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Just want to flag up that it's Herts Open Studios 2010, it starts tomorrow Saturday 11 September and runs until Sunday 3 October. This is a wonderful opportunity to visit local artists, often in their own studios, to meet and chat with them. Browse around and talk about their work and maybe even buy some original artwork. To find out more about the artists taking part and the times they will be open take a look at the website Herts Open Studios 2010
My friend Sue Gaffney is taking part again this year, showing her textiles. Pop in and say hello, if you are lucky you might even get a cup of tea and a slice of cake!
"A collection of handbags, corsages, jewellery and cards, using warm tweeds, colourful cottons and manipulated felt."
I must give a mention to Helen Robinson, a stained glass artist, in Harpenden. I attended a stained glass course run by Helen and was very pleased with the window and stained glass pieces I produced, she was a very good teacher. Helen Robinson's website
"Architectural stained glass. Large portfolio of windows in public and private settings. Demonstration of traditional skills. Work in progress."
The Spray Cans, in the top photograph, are by another local artist, Christian Marsden, he has a studio in Berkhamstead Christian Marsden's website
"Handmade product design and paintings that explore the relationship between present culture and the urban environment."
About Open Studios
The Hertfordshire Open Studios event began in 1991 and has been held every year since then. Its aim is to make the arts more accessible to the public, and to make the public more aware of the art and craft that are created around them. All professional and amateur artists, photographers and craftspeople living or working in Hertfordshire are welcome to apply for entry to participate. Each year around 200 artists take part and around 11,000 - 13,000 members of the public visit the studios. The event is organised by our Open Studios Coordinator with the help of a team of volunteers.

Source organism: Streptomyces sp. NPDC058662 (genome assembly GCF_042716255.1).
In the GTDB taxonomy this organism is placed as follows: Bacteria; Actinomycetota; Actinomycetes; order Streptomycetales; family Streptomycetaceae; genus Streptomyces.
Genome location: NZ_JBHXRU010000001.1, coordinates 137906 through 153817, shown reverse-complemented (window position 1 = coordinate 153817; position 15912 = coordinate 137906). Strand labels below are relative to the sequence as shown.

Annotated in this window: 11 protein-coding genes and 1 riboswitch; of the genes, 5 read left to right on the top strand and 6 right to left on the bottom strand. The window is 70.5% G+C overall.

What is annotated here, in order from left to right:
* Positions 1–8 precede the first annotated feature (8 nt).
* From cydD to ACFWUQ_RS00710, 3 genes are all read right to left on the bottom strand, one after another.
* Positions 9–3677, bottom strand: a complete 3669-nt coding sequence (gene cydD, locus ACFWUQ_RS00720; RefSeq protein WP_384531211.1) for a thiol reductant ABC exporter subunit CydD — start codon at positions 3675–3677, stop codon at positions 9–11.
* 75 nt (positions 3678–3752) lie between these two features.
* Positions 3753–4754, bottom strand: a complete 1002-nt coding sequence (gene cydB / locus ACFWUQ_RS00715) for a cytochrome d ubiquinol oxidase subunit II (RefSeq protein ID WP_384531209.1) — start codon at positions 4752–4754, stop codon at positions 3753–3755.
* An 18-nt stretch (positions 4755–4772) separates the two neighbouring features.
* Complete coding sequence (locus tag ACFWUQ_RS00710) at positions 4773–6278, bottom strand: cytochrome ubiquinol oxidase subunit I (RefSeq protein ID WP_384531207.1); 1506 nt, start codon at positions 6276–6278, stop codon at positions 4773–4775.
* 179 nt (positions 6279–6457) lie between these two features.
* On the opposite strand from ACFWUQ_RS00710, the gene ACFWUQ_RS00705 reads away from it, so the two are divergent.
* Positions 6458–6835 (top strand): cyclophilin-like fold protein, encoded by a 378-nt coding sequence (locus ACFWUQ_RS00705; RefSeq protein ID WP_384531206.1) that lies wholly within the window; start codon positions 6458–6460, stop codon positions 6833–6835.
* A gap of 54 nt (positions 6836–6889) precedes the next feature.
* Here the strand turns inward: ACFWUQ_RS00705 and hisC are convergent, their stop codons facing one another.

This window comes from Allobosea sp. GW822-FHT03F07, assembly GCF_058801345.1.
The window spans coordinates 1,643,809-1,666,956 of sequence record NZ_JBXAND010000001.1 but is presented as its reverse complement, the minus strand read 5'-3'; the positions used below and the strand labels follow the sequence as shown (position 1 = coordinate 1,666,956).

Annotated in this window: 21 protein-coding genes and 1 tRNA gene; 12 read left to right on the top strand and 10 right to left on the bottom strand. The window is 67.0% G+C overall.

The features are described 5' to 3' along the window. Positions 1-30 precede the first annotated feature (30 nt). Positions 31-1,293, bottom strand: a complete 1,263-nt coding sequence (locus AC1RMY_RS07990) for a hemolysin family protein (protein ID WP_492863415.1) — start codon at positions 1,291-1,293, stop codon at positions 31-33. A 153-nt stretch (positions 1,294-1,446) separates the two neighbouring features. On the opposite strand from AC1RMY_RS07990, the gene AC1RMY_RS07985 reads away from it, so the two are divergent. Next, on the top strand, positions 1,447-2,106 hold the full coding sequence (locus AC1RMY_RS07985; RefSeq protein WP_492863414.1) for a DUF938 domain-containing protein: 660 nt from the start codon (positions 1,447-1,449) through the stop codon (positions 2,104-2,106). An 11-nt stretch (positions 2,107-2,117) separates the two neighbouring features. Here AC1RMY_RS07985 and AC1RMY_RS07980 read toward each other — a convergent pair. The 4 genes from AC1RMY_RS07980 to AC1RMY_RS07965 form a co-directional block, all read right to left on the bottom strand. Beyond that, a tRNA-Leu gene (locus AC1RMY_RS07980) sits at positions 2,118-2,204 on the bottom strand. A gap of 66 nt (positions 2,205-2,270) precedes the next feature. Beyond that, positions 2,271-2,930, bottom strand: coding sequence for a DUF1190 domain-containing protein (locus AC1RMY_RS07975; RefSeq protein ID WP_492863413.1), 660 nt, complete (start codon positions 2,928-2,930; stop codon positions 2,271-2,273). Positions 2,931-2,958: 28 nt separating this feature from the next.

The Hertfordshire Open Studios event is normally held in September and artists open their homes or places of work to visitors at specified times during the Open Studios period. The event introduces artists to the general public, galleries and other enterprises, bringing an awareness of the diversity of talent available throughout the county. Artists can show off their skills, chat to the public and make sales. Many artists take the opportunity to demonstrate their creativity in action, which is often viewed by members of the public as being one of the most valuable aspects of the event. Interaction with visitors can be a catalyst for new ideas and can build confidence, so visitors are encouraged to talk to artists about their work.
A couple of years ago I thought I would have a go at making felt beads, how hard could that be? Well disappointingly it proved to be more tricky than I anticipated and I failed miserably. Recently my friend Sue gave me what I can only call a couple of 'master classes' in felt bead making. It became clear where I had gone wrong, with my initial beading attempt, I was too quick to form a 'ball' and it separated. The secret is to take the initial forming of the 'ball' slowly then gather momentum.
All you need to get started are some merino wool tops/roving, a bar of soap, warm water and your hands!
The basic felt bead technique
Start with a small wad of wool, then wrap lengths of teased wool tightly around it. Keep adding layers until your bead is approximately twice the size you want it to eventually become. Saturate the bead by dipping it in the warm, soapy water, and then gently roll it in your hands. Do this for about ten minutes, dipping it in the soapy water as required to keep it lubricated. Soon the ball will begin to harden and felt. Rinse the bead under a cold tap to wash out all the soap, leave to dry.
Sue also showed me another felt bead technique, this time we made a kind of wool swiss roll. We layered the wool and wet it with soapy water, then rolled it like a sausage, agitating it until it became felt. After rinsing the felt sausage, in cold water, we cut it into sections to make discs.
I now have to decide what to make with my beads.
This morning we went to Butterfly World in Chiswell Green, we were very impressed and when it's finished in 2011 it will be even better! We took lots and lots of photographs not only of the butterflies but of the Future Gardens too.